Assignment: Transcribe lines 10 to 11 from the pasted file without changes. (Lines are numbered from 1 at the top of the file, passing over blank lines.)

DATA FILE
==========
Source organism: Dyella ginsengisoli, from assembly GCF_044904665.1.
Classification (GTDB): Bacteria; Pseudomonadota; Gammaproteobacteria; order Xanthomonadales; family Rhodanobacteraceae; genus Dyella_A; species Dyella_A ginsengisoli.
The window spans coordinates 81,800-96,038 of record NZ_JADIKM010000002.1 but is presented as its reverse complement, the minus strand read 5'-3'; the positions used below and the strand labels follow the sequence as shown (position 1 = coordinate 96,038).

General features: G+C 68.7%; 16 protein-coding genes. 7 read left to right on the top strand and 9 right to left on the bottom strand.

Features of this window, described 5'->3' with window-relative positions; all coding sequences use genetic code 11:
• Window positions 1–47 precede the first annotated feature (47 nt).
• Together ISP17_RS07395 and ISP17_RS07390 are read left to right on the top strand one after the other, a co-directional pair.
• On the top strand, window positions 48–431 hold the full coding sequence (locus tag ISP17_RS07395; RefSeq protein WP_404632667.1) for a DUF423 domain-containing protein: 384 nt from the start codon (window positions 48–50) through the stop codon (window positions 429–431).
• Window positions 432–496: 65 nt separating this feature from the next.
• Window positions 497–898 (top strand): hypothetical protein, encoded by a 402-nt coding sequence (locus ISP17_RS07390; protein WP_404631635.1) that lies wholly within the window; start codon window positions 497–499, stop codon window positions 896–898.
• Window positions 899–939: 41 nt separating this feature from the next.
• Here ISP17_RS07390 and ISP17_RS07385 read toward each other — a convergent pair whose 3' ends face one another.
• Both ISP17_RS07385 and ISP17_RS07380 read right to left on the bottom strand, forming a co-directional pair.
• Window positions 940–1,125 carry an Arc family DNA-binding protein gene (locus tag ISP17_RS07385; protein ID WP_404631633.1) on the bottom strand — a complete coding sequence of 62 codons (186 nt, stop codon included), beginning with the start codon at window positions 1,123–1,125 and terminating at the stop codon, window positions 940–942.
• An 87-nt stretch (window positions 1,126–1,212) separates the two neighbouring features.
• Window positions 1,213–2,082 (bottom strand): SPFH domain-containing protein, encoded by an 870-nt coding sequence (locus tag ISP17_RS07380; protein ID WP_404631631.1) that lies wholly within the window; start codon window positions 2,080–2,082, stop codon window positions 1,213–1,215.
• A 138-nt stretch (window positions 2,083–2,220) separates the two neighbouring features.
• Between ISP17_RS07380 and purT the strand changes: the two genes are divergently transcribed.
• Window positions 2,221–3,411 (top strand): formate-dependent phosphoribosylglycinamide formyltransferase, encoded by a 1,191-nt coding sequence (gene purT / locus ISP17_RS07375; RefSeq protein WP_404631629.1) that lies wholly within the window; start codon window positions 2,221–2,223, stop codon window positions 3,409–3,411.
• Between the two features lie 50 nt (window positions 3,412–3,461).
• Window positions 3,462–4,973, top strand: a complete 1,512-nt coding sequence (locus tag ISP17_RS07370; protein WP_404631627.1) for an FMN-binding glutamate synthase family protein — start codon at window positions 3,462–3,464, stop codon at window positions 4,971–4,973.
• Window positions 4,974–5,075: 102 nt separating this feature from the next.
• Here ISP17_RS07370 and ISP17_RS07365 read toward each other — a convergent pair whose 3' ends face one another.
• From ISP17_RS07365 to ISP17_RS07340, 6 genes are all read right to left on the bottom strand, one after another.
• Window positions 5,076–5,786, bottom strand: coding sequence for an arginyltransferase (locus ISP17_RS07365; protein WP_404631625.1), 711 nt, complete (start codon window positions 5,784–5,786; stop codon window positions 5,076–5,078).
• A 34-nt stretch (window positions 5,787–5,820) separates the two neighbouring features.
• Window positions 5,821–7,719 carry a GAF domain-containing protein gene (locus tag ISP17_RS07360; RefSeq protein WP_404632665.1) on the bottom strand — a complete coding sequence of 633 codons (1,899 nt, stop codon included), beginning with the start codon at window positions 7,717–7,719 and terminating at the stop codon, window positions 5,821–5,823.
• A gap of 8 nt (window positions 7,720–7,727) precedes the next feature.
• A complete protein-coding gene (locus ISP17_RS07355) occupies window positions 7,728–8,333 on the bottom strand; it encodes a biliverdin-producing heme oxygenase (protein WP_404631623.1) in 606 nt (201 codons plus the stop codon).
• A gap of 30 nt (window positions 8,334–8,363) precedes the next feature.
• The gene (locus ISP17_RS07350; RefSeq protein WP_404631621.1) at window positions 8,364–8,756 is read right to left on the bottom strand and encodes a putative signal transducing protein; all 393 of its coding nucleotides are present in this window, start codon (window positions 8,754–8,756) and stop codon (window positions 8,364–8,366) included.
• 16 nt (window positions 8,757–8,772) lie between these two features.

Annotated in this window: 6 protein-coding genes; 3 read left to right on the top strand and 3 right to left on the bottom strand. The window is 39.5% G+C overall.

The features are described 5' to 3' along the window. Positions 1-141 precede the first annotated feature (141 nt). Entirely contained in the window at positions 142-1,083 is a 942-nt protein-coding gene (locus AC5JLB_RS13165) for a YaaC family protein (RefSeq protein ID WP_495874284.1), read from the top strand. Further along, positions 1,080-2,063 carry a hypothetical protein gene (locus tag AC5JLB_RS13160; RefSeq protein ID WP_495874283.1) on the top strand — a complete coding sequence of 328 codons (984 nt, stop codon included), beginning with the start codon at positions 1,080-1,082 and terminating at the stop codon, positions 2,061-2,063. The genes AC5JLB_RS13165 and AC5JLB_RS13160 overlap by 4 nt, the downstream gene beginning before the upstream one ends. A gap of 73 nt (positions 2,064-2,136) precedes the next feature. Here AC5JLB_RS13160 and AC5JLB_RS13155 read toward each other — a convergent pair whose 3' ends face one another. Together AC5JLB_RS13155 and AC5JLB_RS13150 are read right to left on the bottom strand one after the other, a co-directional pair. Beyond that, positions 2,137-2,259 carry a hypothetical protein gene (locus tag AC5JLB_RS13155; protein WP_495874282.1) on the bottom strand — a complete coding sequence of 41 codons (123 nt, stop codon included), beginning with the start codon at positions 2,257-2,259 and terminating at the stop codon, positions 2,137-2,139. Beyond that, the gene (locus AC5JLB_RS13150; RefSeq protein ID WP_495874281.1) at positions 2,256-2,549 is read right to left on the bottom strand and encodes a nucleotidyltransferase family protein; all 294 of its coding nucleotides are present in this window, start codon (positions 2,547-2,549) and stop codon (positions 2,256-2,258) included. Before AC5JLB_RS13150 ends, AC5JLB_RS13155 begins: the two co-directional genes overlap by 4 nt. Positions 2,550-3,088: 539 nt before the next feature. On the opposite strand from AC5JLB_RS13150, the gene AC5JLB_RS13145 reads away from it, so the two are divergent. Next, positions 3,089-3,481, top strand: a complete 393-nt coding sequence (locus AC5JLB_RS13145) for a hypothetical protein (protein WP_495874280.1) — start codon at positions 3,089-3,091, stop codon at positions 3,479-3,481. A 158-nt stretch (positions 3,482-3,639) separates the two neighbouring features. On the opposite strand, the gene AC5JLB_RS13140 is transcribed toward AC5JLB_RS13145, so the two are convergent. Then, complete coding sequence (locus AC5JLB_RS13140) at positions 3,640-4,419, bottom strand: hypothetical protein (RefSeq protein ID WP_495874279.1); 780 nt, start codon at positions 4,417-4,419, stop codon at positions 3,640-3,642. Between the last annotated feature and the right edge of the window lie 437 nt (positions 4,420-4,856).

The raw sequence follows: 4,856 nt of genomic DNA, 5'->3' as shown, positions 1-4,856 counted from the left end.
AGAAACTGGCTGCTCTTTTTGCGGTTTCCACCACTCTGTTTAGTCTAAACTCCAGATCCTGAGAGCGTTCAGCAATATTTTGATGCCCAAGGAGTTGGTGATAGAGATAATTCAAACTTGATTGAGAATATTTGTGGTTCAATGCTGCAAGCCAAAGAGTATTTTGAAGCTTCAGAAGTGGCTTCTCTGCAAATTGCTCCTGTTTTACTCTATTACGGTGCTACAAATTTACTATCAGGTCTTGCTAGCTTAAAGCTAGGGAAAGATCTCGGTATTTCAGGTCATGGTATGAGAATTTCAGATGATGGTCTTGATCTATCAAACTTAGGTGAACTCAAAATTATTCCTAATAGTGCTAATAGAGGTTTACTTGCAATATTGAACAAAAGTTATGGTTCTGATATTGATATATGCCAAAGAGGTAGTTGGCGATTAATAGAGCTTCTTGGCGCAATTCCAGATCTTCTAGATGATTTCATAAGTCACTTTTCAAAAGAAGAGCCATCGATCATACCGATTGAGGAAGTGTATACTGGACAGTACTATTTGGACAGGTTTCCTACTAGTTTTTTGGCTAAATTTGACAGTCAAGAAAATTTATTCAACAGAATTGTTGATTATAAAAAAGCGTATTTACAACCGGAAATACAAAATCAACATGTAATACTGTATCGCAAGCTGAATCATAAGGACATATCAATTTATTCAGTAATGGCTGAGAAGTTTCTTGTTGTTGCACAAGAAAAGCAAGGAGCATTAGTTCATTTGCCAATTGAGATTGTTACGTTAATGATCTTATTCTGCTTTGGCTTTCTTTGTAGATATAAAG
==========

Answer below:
• Window positions 497–898 (top strand): hypothetical protein, encoded by a 402-nt coding sequence (locus ISP17_RS07390; protein WP_404631635.1) that lies wholly within the window; start codon window positions 497–499, stop codon window positions 896–898.
• Window positions 899–939: 41 nt separating this feature from the next.